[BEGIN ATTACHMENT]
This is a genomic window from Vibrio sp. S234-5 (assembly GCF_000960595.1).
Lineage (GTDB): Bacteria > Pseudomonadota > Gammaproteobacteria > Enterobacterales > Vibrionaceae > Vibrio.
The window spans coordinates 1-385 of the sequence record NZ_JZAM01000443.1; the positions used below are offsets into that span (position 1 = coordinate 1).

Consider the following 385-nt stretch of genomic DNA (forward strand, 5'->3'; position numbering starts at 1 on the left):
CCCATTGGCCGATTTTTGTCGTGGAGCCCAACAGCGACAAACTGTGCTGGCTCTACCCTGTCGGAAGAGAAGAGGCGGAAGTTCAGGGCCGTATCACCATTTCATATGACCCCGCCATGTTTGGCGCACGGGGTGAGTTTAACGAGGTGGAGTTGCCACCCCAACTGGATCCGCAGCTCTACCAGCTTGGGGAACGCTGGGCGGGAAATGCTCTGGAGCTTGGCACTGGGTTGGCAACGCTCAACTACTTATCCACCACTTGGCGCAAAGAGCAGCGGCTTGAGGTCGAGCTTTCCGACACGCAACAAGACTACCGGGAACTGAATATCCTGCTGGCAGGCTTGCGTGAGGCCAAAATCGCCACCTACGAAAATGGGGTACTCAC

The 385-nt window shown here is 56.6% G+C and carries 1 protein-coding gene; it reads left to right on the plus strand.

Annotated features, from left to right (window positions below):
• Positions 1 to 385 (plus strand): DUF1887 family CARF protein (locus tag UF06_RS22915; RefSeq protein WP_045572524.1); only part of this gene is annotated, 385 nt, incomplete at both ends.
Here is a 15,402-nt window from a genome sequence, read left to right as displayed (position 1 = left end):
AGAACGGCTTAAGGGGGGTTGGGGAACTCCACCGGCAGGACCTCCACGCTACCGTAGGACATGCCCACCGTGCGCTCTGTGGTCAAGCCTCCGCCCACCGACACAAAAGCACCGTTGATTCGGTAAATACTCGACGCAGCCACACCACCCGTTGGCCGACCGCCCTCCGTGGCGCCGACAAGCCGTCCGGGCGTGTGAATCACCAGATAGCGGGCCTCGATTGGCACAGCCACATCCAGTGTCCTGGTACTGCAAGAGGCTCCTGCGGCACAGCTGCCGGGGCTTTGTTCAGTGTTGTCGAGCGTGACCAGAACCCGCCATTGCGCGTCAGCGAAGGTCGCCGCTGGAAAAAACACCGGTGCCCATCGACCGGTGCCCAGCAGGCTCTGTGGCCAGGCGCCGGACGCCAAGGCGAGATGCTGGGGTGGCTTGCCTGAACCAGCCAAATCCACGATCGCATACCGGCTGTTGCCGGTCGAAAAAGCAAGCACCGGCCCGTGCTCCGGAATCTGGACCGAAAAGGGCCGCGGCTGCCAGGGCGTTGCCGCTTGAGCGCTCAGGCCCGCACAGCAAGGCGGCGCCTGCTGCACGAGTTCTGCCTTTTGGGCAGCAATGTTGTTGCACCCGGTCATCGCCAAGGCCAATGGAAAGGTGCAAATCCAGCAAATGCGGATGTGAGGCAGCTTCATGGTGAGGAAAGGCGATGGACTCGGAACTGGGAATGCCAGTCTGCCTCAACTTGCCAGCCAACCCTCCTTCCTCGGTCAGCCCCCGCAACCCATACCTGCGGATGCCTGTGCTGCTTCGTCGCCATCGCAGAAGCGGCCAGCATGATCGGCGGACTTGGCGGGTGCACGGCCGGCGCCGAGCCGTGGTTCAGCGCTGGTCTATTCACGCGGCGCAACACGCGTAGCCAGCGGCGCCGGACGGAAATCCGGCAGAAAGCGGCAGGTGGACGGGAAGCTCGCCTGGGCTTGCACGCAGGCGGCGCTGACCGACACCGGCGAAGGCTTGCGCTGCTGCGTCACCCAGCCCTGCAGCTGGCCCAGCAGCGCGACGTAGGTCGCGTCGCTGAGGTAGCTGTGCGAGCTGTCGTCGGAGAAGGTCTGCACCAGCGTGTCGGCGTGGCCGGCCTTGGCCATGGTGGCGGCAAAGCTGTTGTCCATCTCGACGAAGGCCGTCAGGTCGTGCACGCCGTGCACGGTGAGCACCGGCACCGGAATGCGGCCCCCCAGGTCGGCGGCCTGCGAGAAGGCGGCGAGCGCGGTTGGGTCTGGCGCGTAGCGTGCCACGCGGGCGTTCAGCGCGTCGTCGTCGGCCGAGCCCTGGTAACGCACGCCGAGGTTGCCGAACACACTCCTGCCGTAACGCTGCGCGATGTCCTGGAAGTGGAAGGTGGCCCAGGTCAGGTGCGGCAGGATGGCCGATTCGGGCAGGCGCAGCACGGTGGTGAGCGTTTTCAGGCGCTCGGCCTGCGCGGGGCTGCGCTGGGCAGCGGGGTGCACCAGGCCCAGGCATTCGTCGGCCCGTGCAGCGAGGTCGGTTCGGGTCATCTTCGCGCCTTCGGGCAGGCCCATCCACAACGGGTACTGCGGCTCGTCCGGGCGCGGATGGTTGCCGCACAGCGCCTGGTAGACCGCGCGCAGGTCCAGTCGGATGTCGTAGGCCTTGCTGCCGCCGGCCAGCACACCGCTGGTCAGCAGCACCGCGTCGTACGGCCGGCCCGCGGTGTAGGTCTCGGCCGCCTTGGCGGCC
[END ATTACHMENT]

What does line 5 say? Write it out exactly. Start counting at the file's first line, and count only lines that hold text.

CCCATTGGCCGATTTTTGTCGTGGAGCCCAACAGCGACAAACTGTGCTGGCTCTACCCTGTCGGAAGAGAAGAGGCGGAAGTTCAGGGCCGTATCACCATTTCATATGACCCCGCCATGTTTGGCGCACGGGGTGAGTTTAACGAGGTGGAGTTGCCACCCCAACTGGATCCGCAGCTCTACCAGCTTGGGGAACGCTGGGCGGGAAATGCTCTGGAGCTTGGCACTGGGTTGGCAACGCTCAACTACTTATCCACCACTTGGCGCAAAGAGCAGCGGCTTGAGGTCGAGCTTTCCGACACGCAACAAGACTACCGGGAACTGAATATCCTGCTGGCAGGCTTGCGTGAGGCCAAAATCGCCACCTACGAAAATGGGGTACTCAC